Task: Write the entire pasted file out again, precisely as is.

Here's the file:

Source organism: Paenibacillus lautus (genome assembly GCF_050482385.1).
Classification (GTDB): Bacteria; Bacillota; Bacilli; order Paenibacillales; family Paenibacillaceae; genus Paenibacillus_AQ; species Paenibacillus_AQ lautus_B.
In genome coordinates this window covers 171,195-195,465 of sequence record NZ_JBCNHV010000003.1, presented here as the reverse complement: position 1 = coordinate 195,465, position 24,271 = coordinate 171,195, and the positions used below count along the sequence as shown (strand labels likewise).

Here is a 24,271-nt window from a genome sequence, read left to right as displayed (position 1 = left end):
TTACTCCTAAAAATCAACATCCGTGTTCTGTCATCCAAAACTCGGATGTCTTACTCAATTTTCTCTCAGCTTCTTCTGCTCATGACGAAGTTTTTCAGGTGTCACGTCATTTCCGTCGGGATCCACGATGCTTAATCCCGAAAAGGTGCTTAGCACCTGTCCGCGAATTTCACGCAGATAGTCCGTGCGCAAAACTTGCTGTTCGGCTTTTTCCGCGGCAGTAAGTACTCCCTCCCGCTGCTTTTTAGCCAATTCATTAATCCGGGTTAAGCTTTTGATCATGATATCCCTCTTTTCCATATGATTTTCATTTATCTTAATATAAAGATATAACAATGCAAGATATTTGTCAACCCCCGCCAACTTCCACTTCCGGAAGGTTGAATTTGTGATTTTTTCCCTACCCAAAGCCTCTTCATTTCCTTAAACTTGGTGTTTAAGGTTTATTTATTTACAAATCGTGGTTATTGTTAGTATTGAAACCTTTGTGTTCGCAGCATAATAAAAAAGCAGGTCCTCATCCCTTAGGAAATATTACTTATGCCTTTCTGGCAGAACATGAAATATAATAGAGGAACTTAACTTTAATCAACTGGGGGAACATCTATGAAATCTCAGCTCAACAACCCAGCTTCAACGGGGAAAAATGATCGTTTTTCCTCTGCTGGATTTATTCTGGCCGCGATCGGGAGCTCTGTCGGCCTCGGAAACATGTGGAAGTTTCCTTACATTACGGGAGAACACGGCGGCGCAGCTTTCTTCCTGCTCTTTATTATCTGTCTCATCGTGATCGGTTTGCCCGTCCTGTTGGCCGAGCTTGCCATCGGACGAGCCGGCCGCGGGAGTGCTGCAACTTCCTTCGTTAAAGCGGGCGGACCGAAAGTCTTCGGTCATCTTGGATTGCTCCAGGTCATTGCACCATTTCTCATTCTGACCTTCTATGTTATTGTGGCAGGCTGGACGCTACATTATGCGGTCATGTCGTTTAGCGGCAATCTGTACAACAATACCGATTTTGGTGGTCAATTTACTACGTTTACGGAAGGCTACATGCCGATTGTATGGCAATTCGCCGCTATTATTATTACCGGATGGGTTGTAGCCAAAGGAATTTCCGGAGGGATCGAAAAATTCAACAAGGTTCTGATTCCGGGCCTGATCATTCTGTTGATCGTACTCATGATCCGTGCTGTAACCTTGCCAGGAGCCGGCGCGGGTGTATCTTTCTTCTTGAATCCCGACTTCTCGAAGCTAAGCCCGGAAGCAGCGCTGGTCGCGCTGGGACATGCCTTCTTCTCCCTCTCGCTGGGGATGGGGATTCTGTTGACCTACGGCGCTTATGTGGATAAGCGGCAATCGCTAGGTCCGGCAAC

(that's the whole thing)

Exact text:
Source organism: Paenibacillus lautus (genome assembly GCF_050482385.1).
Classification (GTDB): Bacteria; Bacillota; Bacilli; order Paenibacillales; family Paenibacillaceae; genus Paenibacillus_AQ; species Paenibacillus_AQ lautus_B.
In genome coordinates this window covers 171,195-195,465 of sequence record NZ_JBCNHV010000003.1, presented here as the reverse complement: position 1 = coordinate 195,465, position 24,271 = coordinate 171,195, and the positions used below count along the sequence as shown (strand labels likewise).

Here is a 24,271-nt window from a genome sequence, read left to right as displayed (position 1 = left end):
TTACTCCTAAAAATCAACATCCGTGTTCTGTCATCCAAAACTCGGATGTCTTACTCAATTTTCTCTCAGCTTCTTCTGCTCATGACGAAGTTTTTCAGGTGTCACGTCATTTCCGTCGGGATCCACGATGCTTAATCCCGAAAAGGTGCTTAGCACCTGTCCGCGAATTTCACGCAGATAGTCCGTGCGCAAAACTTGCTGTTCGGCTTTTTCCGCGGCAGTAAGTACTCCCTCCCGCTGCTTTTTAGCCAATTCATTAATCCGGGTTAAGCTTTTGATCATGATATCCCTCTTTTCCATATGATTTTCATTTATCTTAATATAAAGATATAACAATGCAAGATATTTGTCAACCCCCGCCAACTTCCACTTCCGGAAGGTTGAATTTGTGATTTTTTCCCTACCCAAAGCCTCTTCATTTCCTTAAACTTGGTGTTTAAGGTTTATTTATTTACAAATCGTGGTTATTGTTAGTATTGAAACCTTTGTGTTCGCAGCATAATAAAAAAGCAGGTCCTCATCCCTTAGGAAATATTACTTATGCCTTTCTGGCAGAACATGAAATATAATAGAGGAACTTAACTTTAATCAACTGGGGGAACATCTATGAAATCTCAGCTCAACAACCCAGCTTCAACGGGGAAAAATGATCGTTTTTCCTCTGCTGGATTTATTCTGGCCGCGATCGGGAGCTCTGTCGGCCTCGGAAACATGTGGAAGTTTCCTTACATTACGGGAGAACACGGCGGCGCAGCTTTCTTCCTGCTCTTTATTATCTGTCTCATCGTGATCGGTTTGCCCGTCCTGTTGGCCGAGCTTGCCATCGGACGAGCCGGCCGCGGGAGTGCTGCAACTTCCTTCGTTAAAGCGGGCGGACCGAAAGTCTTCGGTCATCTTGGATTGCTCCAGGTCATTGCACCATTTCTCATTCTGACCTTCTATGTTATTGTGGCAGGCTGGACGCTACATTATGCGGTCATGTCGTTTAGCGGCAATCTGTACAACAATACCGATTTTGGTGGTCAATTTACTACGTTTACGGAAGGCTACATGCCGATTGTATGGCAATTCGCCGCTATTATTATTACCGGATGGGTTGTAGCCAAAGGAATTTCCGGAGGGATCGAAAAATTCAACAAGGTTCTGATTCCGGGCCTGATCATTCTGTTGATCGTACTCATGATCCGTGCTGTAACCTTGCCAGGAGCCGGCGCGGGTGTATCTTTCTTCTTGAATCCCGACTTCTCGAAGCTAAGCCCGGAAGCAGCGCTGGTCGCGCTGGGACATGCCTTCTTCTCCCTCTCGCTGGGGATGGGGATTCTGTTGACCTACGGCGCTTATGTGGATAAGCGGCAATCGCTAGGTCCGGCAAC